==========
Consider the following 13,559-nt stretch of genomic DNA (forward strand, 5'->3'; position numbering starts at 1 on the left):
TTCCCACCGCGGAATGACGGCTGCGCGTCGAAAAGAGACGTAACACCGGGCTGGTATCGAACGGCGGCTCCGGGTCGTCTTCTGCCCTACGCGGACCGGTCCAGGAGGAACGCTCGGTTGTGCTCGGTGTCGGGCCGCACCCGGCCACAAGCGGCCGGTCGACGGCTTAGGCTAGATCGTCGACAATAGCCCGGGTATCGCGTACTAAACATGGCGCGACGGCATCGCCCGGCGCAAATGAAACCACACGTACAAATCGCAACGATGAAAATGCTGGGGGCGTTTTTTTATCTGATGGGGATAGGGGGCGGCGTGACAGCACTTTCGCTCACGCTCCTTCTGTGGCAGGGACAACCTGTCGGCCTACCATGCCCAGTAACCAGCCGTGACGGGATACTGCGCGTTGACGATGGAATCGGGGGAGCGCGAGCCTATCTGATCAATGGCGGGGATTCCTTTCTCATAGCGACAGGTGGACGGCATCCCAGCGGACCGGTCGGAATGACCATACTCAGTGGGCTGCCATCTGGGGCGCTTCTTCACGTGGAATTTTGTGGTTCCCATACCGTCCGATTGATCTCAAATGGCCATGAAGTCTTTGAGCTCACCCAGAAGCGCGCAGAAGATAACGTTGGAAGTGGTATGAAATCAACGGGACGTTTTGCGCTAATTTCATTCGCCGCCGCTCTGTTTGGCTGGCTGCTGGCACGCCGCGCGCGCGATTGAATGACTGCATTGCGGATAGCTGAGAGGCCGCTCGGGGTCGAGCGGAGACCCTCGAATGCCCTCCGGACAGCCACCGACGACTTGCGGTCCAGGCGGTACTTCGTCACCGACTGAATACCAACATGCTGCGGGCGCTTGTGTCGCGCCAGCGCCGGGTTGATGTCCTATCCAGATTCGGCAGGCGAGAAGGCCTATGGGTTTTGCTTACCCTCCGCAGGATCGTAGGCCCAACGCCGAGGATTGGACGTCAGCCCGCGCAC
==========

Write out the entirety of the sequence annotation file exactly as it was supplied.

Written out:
Consider the following 13,559-nt stretch of genomic DNA (forward strand, 5'->3'; position numbering starts at 1 on the left):
TTCCCACCGCGGAATGACGGCTGCGCGTCGAAAAGAGACGTAACACCGGGCTGGTATCGAACGGCGGCTCCGGGTCGTCTTCTGCCCTACGCGGACCGGTCCAGGAGGAACGCTCGGTTGTGCTCGGTGTCGGGCCGCACCCGGCCACAAGCGGCCGGTCGACGGCTTAGGCTAGATCGTCGACAATAGCCCGGGTATCGCGTACTAAACATGGCGCGACGGCATCGCCCGGCGCAAATGAAACCACACGTACAAATCGCAACGATGAAAATGCTGGGGGCGTTTTTTTATCTGATGGGGATAGGGGGCGGCGTGACAGCACTTTCGCTCACGCTCCTTCTGTGGCAGGGACAACCTGTCGGCCTACCATGCCCAGTAACCAGCCGTGACGGGATACTGCGCGTTGACGATGGAATCGGGGGAGCGCGAGCCTATCTGATCAATGGCGGGGATTCCTTTCTCATAGCGACAGGTGGACGGCATCCCAGCGGACCGGTCGGAATGACCATACTCAGTGGGCTGCCATCTGGGGCGCTTCTTCACGTGGAATTTTGTGGTTCCCATACCGTCCGATTGATCTCAAATGGCCATGAAGTCTTTGAGCTCACCCAGAAGCGCGCAGAAGATAACGTTGGAAGTGGTATGAAATCAACGGGACGTTTTGCGCTAATTTCATTCGCCGCCGCTCTGTTTGGCTGGCTGCTGGCACGCCGCGCGCGCGATTGAATGACTGCATTGCGGATAGCTGAGAGGCCGCTCGGGGTCGAGCGGAGACCCTCGAATGCCCTCCGGACAGCCACCGACGACTTGCGGTCCAGGCGGTACTTCGTCACCGACTGAATACCAACATGCTGCGGGCGCTTGTGTCGCGCCAGCGCCGGGTTGATGTCCTATCCAGATTCGGCAGGCGAGAAGGCCTATGGGTTTTGCTTACCCTCCGCAGGATCGTAGGCCCAACGCCGAGGATTGGACGTCAGCCCGCGCAC